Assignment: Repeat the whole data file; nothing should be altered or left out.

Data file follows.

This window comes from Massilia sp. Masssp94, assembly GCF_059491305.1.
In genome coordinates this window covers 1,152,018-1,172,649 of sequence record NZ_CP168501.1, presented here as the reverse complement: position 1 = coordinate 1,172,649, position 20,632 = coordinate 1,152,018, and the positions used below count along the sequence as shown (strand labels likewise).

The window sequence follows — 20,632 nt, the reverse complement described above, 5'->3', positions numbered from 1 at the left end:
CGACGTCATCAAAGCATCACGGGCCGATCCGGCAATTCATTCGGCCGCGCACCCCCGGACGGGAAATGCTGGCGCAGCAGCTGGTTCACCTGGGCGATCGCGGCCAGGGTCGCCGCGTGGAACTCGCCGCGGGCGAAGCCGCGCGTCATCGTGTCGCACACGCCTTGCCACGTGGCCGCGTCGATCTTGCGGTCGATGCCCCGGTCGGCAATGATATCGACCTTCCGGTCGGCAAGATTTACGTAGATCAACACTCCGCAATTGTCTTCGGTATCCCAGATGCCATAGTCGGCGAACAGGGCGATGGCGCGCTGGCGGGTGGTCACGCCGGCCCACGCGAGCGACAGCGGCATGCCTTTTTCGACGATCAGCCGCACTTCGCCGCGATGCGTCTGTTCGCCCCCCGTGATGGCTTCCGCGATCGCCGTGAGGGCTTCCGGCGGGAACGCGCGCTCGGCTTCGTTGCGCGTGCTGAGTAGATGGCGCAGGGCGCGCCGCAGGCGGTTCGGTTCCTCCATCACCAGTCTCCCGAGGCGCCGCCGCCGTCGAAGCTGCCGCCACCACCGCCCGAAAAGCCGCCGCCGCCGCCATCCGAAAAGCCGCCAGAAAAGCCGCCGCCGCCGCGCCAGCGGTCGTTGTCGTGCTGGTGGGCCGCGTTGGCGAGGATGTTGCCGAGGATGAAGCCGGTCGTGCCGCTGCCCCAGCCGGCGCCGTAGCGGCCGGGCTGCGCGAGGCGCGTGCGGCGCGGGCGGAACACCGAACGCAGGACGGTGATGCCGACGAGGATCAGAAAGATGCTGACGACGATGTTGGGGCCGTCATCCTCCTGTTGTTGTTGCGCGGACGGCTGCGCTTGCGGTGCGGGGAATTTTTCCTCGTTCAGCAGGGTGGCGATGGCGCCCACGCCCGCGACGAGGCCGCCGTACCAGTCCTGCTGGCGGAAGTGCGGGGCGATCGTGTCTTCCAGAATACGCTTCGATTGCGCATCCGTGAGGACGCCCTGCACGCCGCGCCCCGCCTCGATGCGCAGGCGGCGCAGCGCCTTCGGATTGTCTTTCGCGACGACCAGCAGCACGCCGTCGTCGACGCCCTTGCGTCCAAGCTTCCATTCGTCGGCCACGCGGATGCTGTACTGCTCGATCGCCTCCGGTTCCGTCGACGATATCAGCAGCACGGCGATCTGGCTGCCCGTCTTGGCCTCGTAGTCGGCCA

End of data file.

This window comes from Massilia sp. Masssp94, assembly GCF_059491305.1.
In genome coordinates this window covers 1,152,018-1,172,649 of sequence record NZ_CP168501.1, presented here as the reverse complement: position 1 = coordinate 1,172,649, position 20,632 = coordinate 1,152,018, and the positions used below count along the sequence as shown (strand labels likewise).

The window sequence follows — 20,632 nt, the reverse complement described above, 5'->3', positions numbered from 1 at the left end:
CGACGTCATCAAAGCATCACGGGCCGATCCGGCAATTCATTCGGCCGCGCACCCCCGGACGGGAAATGCTGGCGCAGCAGCTGGTTCACCTGGGCGATCGCGGCCAGGGTCGCCGCGTGGAACTCGCCGCGGGCGAAGCCGCGCGTCATCGTGTCGCACACGCCTTGCCACGTGGCCGCGTCGATCTTGCGGTCGATGCCCCGGTCGGCAATGATATCGACCTTCCGGTCGGCAAGATTTACGTAGATCAACACTCCGCAATTGTCTTCGGTATCCCAGATGCCATAGTCGGCGAACAGGGCGATGGCGCGCTGGCGGGTGGTCACGCCGGCCCACGCGAGCGACAGCGGCATGCCTTTTTCGACGATCAGCCGCACTTCGCCGCGATGCGTCTGTTCGCCCCCCGTGATGGCTTCCGCGATCGCCGTGAGGGCTTCCGGCGGGAACGCGCGCTCGGCTTCGTTGCGCGTGCTGAGTAGATGGCGCAGGGCGCGCCGCAGGCGGTTCGGTTCCTCCATCACCAGTCTCCCGAGGCGCCGCCGCCGTCGAAGCTGCCGCCACCACCGCCCGAAAAGCCGCCGCCGCCGCCATCCGAAAAGCCGCCAGAAAAGCCGCCGCCGCCGCGCCAGCGGTCGTTGTCGTGCTGGTGGGCCGCGTTGGCGAGGATGTTGCCGAGGATGAAGCCGGTCGTGCCGCTGCCCCAGCCGGCGCCGTAGCGGCCGGGCTGCGCGAGGCGCGTGCGGCGCGGGCGGAACACCGAACGCAGGACGGTGATGCCGACGAGGATCAGAAAGATGCTGACGACGATGTTGGGGCCGTCATCCTCCTGTTGTTGTTGCGCGGACGGCTGCGCTTGCGGTGCGGGGAATTTTTCCTCGTTCAGCAGGGTGGCGATGGCGCCCACGCCCGCGACGAGGCCGCCGTACCAGTCCTGCTGGCGGAAGTGCGGGGCGATCGTGTCTTCCAGAATACGCTTCGATTGCGCATCCGTGAGGACGCCCTGCACGCCGCGCCCCGCCTCGATGCGCAGGCGGCGCAGCGCCTTCGGATTGTCTTTCGCGACGACCAGCAGCACGCCGTCGTCGACGCCCTTGCGTCCAAGCTTCCATTCGTCGGCCACGCGGATGCTGTACTGCTCGATCGCCTCCGGTTCCGTCGACGATATCAGCAGCACGGCGATCTGGCTGCCCGTCTTGGCCTCGTAGTCGGCCA